You're right, this is one that is often overlooked. I am forever working with my 5 sons wrestling with one another, fighting over the puppies, and hollering for my attention. I think that I've become a pro at ignoring it all... or I did until I read your article. A little peace and quiet might be just what the doctor ordered!

    Thank you for your insight.

    Best, Shari

  • Business Productivity Expert 
Everett, Washington 
Natasha Packer
    Posted by Natasha Packer, Everett, Washington | May 03, 2011

    Exactly what I do! Thanks for confirming it for the rest in an eloquent fashion. Beware even the local Starbucks can be too loud!

    Ciao, Natasha

  • Professional Organizer 
San Francisco, California 
Joshua Zerkel
    Posted by Joshua Zerkel, San Francisco, California | May 04, 2011

    Hey everyone, thanks for the responses! In all the work I do with home office workers, this noise issue is a biggie. It's really important to find the right solution for you so you can stay on track!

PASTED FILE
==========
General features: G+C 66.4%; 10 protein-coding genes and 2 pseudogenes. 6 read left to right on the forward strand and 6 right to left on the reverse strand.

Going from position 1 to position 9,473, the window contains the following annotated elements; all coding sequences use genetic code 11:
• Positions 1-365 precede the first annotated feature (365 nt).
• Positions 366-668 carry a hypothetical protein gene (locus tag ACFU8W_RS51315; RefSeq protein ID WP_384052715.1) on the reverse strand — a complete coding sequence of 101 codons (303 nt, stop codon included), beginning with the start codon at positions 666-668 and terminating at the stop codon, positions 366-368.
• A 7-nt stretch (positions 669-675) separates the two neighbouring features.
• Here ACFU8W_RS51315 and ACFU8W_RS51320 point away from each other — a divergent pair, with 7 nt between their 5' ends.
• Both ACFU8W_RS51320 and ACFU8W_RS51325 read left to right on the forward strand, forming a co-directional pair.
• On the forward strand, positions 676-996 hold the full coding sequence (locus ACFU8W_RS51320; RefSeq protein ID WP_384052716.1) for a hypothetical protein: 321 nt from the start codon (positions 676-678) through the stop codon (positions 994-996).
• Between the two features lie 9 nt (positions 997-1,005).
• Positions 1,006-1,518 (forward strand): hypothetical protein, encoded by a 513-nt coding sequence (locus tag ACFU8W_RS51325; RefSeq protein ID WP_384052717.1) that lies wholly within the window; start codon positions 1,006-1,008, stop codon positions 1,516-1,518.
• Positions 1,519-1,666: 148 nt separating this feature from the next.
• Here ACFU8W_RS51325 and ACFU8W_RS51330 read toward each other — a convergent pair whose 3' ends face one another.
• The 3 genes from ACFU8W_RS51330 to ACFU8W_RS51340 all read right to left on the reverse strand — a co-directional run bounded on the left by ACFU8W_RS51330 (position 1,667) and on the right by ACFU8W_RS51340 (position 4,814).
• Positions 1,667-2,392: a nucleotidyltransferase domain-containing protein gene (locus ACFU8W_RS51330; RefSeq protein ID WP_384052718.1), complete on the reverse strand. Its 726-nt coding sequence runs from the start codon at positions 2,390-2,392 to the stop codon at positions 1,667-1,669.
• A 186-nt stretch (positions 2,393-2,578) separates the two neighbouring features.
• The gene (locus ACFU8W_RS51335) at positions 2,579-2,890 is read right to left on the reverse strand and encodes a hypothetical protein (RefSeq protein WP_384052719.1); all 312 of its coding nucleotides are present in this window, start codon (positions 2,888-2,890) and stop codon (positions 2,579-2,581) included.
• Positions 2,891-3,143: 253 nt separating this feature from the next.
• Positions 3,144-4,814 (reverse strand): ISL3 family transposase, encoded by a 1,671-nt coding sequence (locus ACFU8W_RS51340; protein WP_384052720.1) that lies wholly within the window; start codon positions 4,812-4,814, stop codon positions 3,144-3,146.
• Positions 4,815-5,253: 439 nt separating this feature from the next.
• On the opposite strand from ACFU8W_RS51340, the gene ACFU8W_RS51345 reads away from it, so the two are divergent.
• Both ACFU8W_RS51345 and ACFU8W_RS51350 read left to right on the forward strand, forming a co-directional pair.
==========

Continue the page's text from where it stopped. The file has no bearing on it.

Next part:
• Business coaching services 
Portland, Oregon 
Kaya Singer
    Posted by Kaya Singer, Portland, Oregon | May 05, 2011

    Joshua

    I also work from a home office and one thing that constantly happens is that as soon as I get on the phone with a client the mailman shows up. He is quiet but my little dog isn't and she loves to bark at him as it is her way of saying hello. I can only just laugh when that happens.

    One thing I do when I am not on the phone but working on my office- is put on Pandora to my favorite station. I love music I love, and it drowns out anything else. I also have a small fountain in my room and the gurgling water is lovely. Like you, I also pack up and go to my favorite Teahouse to work some days. Thanks for the conversation.